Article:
Is a bankruptcy court an appropriate forum to resolve a shareholder dispute?
In 2013, Street and Sather purchased a cattle ranch from Sather’s family. A company was incorporated in Alberta for that purpose, with each of Street and Sather beneficially owning 50% of the shares in the company through their respective corporations. All of the assets and business dealings of the Company related to the operation of the cattle ranch.
Street was responsible for overseeing the day-to-day operations of the ranch. Over the last five years, he arranged to have another one of his companies perform work and make improvements to the ranch for an amount in excess of $800,000. Sather was a silent partner, uninvolved in the ranch’s day-to-day operations. Street and Sather had a falling out over the management and operations of the ranch.
Street claimed that he has been funding the ranch’s operations through his personal resources, with no assistance from Sather. The Applicants argued that as a consequence of the Company’s inability to fund the ranch operations, they lent monies to the Company from time to time, some of which remains unpaid. Sather disputed the accuracy of the Company’s books and argued that Street had no authority to incur such debts and payables without his permission.
On August 7, 2018, the Applicants commenced an action against the Company for judgment in the sum of $44,306.63 plus interest. No response to the civil claim was filed. Consequently, the Applicants sought and obtained a receivership order against the Company on September 17, 2018. The terms of the receivership order were negotiated between Sather and Street. The mechanism for resolving disputed claims between them was designed to quickly identify and resolve, among other things, the legitimacy of the Applicants’ alleged debt. The negotiations have since broken down.
The Applicants sought an order pursuant to s. 43(1) of the Bankruptcy and Insolvency Act (the “BIA“), adjudging the debtor company bankrupt and appointing a trustee in bankruptcy. Sather opposed the application. In order to obtain an order adjudging the Company a bankrupt, the Applicants had to establish on a balance of probabilities that the Company had committed an act of bankruptcy as defined under s. 43 of the BIA within six months immediately prior to filing of the application.
The Applicants argued that by failing to pay their advances, the Company has committed acts of bankruptcy by ceasing to meet its liabilities as they generally become due. Sather denied that the Company was indebted to the Applicants and claimed that any alleged acts of bankruptcy were set up in a deliberate attempt by Street to take over the ranch.
Other than a fully secured debt owed to the Bank of Montreal, the Company’s only indebtedness was to either its shareholders, their family or corporations owned by them. It was not clear what, if anything, was legitimately owed to any of these parties. The specific question for the Court on this application was whether Sather’s allegations gave rise to a bona fide dispute such that the Applicants’ debt claims totalling almost $50,000 were in question. In other words, the Court was tasked with assessing whether Sather had provided persuasive evidence that his allegations had a realistic prospect of success.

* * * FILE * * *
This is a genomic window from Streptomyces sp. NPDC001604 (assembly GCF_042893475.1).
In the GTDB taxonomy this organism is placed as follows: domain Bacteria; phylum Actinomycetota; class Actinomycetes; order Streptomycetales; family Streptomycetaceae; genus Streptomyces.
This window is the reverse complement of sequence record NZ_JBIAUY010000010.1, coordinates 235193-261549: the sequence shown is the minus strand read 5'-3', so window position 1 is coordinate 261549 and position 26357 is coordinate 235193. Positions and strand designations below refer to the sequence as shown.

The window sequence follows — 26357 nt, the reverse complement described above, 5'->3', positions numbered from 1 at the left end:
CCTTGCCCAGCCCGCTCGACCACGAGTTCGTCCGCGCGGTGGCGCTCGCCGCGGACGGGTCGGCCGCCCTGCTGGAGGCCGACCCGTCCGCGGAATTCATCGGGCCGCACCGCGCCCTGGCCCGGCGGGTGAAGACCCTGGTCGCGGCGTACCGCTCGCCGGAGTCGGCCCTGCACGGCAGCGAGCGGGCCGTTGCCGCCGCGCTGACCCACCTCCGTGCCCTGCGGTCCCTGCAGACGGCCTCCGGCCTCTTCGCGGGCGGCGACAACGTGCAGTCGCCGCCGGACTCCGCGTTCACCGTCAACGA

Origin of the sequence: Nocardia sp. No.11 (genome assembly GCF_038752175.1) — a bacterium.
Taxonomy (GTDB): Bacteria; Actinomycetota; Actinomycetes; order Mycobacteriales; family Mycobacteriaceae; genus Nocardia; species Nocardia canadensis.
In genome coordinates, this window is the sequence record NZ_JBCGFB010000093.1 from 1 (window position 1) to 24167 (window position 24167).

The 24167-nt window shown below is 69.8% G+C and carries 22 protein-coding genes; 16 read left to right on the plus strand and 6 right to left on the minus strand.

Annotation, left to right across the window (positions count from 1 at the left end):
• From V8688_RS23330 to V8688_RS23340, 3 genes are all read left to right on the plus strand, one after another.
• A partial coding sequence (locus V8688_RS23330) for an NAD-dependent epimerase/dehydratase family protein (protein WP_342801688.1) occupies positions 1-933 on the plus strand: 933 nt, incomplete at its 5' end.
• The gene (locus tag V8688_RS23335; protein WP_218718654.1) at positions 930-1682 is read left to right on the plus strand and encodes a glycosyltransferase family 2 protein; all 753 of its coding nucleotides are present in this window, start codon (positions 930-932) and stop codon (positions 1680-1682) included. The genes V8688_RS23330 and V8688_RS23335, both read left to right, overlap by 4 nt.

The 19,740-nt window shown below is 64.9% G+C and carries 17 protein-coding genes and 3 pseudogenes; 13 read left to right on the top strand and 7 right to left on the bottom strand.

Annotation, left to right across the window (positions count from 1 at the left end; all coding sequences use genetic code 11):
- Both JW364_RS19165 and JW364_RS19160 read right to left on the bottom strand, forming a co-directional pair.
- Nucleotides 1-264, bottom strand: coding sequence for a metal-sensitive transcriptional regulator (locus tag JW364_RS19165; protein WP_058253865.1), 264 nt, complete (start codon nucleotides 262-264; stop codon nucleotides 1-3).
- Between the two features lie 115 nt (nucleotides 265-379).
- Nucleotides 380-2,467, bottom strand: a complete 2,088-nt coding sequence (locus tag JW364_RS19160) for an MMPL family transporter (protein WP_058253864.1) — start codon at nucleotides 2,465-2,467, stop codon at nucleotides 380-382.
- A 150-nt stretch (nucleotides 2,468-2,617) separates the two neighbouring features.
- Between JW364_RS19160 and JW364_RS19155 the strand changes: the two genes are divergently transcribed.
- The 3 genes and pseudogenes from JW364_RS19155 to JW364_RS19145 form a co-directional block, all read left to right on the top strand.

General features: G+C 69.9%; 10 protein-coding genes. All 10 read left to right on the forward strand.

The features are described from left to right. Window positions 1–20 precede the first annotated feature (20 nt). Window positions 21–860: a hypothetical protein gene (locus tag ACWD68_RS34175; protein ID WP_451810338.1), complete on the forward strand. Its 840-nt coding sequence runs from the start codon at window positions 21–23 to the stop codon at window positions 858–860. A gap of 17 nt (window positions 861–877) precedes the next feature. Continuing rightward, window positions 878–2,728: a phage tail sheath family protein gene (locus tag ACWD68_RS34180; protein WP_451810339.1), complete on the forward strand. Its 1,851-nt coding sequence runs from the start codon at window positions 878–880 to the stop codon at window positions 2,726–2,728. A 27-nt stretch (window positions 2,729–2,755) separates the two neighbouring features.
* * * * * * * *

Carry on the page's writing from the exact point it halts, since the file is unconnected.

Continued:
The Court found that this case was a shareholder dispute between the Company’s two 50/50 shareholders. The receivership order, which was effectively a standstill arrangement between Sather and Street to allow them an opportunity to work out their differences, was unsuccessful. The Court could not conclude, on the evidence before it, whether the Applicants’ advances were legitimate debts or, as Sather had alleged, motivated by an improper intention to assist Street in taking over the cattle ranch. The dispute was complicated, and not one that could be fairly dealt with in a summary fashion.
While the Court was satisfied that the Company was unable to pay its debts as they become due, it was not satisfied that the Applicants had proven that the Company owed them the money they alleged. For example, the Company’s shareholder loan accounts were recorded to be in Sather’s and Street’s names, even though the shareholders were corporate entities. As such, it was not clear that these transactions could withstand the scrutiny of review, or whether they were part of what Sather alleged was improper conduct on Street’s part.
The Court held that this case was not about a winding up of a clearly insolvent enterprise that is unable to satisfy its obligations as they become due. Rather, the application was a tactical move by Street, acting through the Applicants, to use the BIA to his advantage. The bankruptcy court is not the proper forum for the resolution of such shareholder disputes.
The Court dismissed the application with costs.
Counsel: Steven Dvorak of Rush Ihas Hardwick LLP for the Applicants, Marielle Brule and Profectus Financial Ltd. and J.D. Flannigan and E. Scrimshaw for Sather Ranch Ltd. and AMX Real Estate Inc.